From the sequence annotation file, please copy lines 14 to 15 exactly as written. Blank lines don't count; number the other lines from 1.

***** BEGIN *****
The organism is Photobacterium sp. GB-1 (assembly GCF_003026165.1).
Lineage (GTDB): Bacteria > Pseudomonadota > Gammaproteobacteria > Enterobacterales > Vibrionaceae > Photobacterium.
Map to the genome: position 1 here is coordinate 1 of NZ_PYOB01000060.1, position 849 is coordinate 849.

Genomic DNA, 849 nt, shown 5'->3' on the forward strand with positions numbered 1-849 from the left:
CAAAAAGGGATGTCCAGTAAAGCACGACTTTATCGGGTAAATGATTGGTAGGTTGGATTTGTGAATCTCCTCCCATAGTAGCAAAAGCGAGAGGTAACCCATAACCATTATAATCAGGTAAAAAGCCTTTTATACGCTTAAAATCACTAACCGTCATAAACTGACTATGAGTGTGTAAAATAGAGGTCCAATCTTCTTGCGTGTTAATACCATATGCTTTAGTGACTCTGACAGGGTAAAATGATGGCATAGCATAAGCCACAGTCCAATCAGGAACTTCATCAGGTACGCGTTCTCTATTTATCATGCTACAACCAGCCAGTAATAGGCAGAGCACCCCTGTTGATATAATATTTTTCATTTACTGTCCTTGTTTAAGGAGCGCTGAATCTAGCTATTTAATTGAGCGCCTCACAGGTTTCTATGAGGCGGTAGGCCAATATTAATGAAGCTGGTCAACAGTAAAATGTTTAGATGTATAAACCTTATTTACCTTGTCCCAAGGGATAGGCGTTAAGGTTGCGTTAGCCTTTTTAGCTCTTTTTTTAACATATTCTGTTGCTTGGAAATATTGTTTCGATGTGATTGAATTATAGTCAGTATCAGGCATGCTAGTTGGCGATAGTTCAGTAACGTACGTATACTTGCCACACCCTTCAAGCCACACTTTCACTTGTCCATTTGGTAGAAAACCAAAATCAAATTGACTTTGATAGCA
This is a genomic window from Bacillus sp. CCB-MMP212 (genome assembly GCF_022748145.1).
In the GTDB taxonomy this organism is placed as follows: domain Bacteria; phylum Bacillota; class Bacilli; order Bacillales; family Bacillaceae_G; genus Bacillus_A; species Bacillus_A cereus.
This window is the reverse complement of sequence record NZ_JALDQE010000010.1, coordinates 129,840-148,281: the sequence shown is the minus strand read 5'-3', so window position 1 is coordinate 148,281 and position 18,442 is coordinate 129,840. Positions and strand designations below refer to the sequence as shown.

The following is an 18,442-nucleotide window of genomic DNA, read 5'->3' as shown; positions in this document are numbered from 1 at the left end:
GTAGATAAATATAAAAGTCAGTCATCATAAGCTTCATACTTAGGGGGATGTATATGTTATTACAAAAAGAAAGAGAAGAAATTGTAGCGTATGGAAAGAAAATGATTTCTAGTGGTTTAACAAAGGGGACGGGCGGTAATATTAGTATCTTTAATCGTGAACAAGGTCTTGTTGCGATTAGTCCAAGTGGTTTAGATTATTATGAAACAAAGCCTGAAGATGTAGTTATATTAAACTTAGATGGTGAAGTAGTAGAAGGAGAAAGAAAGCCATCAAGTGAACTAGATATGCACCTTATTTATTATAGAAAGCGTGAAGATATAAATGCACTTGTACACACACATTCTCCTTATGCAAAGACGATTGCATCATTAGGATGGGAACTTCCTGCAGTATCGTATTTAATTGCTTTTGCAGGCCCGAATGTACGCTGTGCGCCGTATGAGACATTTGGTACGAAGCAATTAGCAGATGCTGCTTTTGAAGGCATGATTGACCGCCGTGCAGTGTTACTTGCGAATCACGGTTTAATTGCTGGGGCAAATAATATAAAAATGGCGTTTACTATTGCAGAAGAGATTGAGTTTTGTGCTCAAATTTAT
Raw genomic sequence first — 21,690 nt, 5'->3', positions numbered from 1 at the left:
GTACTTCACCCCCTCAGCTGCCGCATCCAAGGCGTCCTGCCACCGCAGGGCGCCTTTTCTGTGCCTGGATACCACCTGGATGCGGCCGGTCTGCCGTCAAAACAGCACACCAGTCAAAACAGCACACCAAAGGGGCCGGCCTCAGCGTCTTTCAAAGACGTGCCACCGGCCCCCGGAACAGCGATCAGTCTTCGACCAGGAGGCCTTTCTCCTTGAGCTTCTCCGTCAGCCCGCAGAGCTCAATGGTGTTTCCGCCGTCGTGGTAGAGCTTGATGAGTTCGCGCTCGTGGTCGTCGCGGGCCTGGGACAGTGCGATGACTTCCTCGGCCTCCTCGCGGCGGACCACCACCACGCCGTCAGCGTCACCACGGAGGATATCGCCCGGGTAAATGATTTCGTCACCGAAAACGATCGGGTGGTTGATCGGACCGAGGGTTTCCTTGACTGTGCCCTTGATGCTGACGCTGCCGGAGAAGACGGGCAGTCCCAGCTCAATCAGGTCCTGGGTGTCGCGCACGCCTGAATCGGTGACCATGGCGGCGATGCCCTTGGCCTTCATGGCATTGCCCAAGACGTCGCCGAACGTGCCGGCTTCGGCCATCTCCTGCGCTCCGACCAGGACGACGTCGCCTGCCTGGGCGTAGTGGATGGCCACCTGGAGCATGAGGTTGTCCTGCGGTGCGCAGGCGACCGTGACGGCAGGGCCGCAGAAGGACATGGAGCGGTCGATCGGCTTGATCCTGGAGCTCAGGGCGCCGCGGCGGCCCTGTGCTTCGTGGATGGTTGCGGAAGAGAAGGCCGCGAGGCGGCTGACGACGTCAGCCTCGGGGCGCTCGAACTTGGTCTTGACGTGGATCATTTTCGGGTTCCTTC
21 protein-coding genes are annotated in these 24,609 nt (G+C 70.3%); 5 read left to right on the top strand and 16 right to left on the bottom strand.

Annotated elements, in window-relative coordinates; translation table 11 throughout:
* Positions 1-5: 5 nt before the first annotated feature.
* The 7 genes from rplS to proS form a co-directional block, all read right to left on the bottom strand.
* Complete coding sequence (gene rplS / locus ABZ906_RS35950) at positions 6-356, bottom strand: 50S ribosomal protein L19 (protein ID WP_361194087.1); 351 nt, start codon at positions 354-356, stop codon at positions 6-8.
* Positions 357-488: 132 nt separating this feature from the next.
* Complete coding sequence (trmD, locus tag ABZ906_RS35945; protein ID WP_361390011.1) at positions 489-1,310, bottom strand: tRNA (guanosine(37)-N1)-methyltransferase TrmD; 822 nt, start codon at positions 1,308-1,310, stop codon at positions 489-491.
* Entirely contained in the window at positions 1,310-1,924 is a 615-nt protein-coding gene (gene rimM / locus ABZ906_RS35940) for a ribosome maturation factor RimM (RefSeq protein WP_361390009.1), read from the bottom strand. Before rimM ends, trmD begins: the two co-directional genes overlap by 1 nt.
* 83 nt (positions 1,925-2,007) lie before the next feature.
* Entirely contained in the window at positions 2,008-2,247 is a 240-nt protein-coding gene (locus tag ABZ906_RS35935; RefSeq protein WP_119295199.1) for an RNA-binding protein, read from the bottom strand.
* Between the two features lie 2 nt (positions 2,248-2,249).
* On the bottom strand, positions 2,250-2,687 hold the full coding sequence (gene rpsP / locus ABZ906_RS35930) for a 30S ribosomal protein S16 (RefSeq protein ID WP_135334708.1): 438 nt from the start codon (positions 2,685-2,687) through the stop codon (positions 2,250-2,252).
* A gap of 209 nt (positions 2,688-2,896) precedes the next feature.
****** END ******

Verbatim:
Annotated elements, in window-relative coordinates; translation table 11 throughout:
* Positions 1-5: 5 nt before the first annotated feature.